Contextualizing ICT in Africa: The Development of the CATI model in Tanzanian Higher Education

Mikko Vesisenaho, Jyri Kemppainen, Carolina Islas, Matti Tedre, Erkki Sutinen

Abstract


In many parts of Africa the application of information and communication technologies (ICTs) in higher education institutions offers a particularly interesting research problem. This is because of
the far-reaching consequences that information and communication technology (ICT) services and
education have on the university graduates during their careers in African societies. Our extensive
and well-documented experience of utilizing ICTs in a Tanzanian private university has lead us to
propose a four-level approach, called CATI model, that can be used as the basis for implementing
new ICTs, for evaluating how ICT is used, and for planning ICT education in developing countries.
We conceptually categorize the four levels that we use in our model – contextualize, apply, transfer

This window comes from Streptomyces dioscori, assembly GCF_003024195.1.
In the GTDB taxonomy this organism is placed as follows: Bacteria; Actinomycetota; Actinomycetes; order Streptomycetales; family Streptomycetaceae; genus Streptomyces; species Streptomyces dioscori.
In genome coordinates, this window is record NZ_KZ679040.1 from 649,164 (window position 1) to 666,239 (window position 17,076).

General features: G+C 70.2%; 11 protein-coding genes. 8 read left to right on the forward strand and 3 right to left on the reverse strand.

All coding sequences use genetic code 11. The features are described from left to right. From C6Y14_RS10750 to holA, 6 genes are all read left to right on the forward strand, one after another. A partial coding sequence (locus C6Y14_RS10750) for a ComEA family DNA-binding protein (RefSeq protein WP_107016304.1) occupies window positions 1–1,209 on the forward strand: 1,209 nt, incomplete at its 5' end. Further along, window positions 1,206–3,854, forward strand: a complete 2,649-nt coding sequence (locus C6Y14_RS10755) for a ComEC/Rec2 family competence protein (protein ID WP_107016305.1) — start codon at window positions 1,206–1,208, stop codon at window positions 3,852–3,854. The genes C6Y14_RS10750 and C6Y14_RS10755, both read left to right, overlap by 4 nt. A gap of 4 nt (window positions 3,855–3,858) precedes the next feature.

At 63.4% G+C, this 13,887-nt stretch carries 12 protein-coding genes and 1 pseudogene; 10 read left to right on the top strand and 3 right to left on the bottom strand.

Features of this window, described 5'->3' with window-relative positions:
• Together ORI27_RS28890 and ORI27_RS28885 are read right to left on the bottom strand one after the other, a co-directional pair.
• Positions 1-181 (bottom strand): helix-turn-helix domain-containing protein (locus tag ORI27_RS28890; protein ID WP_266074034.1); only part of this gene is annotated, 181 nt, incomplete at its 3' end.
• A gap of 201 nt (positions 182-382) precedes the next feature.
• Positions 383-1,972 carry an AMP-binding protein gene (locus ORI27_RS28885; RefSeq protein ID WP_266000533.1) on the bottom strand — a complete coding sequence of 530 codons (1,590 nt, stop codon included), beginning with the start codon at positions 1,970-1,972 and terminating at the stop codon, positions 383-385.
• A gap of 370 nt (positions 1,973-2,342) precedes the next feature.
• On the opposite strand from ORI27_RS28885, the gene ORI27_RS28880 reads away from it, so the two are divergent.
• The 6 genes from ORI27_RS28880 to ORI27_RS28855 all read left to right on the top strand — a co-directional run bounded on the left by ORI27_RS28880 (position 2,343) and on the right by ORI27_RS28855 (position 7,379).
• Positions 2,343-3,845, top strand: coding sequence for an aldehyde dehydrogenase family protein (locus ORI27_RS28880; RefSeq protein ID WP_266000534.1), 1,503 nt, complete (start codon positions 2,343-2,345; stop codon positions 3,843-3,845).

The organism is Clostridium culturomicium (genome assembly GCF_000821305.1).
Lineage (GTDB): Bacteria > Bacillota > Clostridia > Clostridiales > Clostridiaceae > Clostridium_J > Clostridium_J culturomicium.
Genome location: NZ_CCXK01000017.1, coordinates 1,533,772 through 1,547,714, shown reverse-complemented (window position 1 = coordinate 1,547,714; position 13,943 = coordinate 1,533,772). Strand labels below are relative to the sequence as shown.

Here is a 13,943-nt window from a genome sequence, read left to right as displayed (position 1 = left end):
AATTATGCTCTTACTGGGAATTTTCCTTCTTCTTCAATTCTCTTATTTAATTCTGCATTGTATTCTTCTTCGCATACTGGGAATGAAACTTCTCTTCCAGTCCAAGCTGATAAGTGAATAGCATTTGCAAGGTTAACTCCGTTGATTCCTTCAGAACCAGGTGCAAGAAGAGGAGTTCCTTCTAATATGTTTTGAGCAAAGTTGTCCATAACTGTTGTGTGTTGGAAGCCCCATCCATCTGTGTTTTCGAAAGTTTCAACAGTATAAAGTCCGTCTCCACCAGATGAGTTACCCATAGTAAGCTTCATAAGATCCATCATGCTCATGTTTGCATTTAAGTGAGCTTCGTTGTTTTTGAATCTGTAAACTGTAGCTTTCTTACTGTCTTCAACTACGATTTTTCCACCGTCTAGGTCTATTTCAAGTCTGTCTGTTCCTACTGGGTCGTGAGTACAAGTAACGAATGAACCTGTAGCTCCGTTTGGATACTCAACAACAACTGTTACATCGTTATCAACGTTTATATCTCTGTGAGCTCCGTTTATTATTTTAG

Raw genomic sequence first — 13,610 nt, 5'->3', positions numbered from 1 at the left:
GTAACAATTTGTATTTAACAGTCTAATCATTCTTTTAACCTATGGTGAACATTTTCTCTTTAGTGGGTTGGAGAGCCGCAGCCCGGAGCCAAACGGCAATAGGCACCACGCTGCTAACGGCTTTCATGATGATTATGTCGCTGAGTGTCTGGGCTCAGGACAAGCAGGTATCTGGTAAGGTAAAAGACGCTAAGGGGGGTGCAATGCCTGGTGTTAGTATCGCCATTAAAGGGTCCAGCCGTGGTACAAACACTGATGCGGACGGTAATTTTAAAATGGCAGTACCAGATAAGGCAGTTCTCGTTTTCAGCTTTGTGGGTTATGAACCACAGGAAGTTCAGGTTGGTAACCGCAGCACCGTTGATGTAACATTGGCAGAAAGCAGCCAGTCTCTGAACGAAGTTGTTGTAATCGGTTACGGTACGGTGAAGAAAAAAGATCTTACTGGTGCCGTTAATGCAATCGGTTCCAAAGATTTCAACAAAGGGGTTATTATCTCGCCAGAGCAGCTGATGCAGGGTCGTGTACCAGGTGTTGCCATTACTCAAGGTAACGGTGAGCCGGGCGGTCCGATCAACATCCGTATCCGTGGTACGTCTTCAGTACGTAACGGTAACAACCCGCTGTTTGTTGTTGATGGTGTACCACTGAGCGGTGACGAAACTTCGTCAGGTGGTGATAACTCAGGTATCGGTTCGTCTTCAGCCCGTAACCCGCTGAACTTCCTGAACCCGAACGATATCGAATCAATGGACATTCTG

and import – as an ethnocomputing approach. This four-level model enable educators to use ICT
services and ICT education in African universities in a way that will prepare university graduates to
make a positive contribution to their own societies. The success of this model is attributable to the
emphasis that we placed on local needs and creativity and on applications of ICTs that were
sensitive to local culture, conditions and understanding.

Keywords


contextualized teaching, ethnocomputing, ICT education in developing countries

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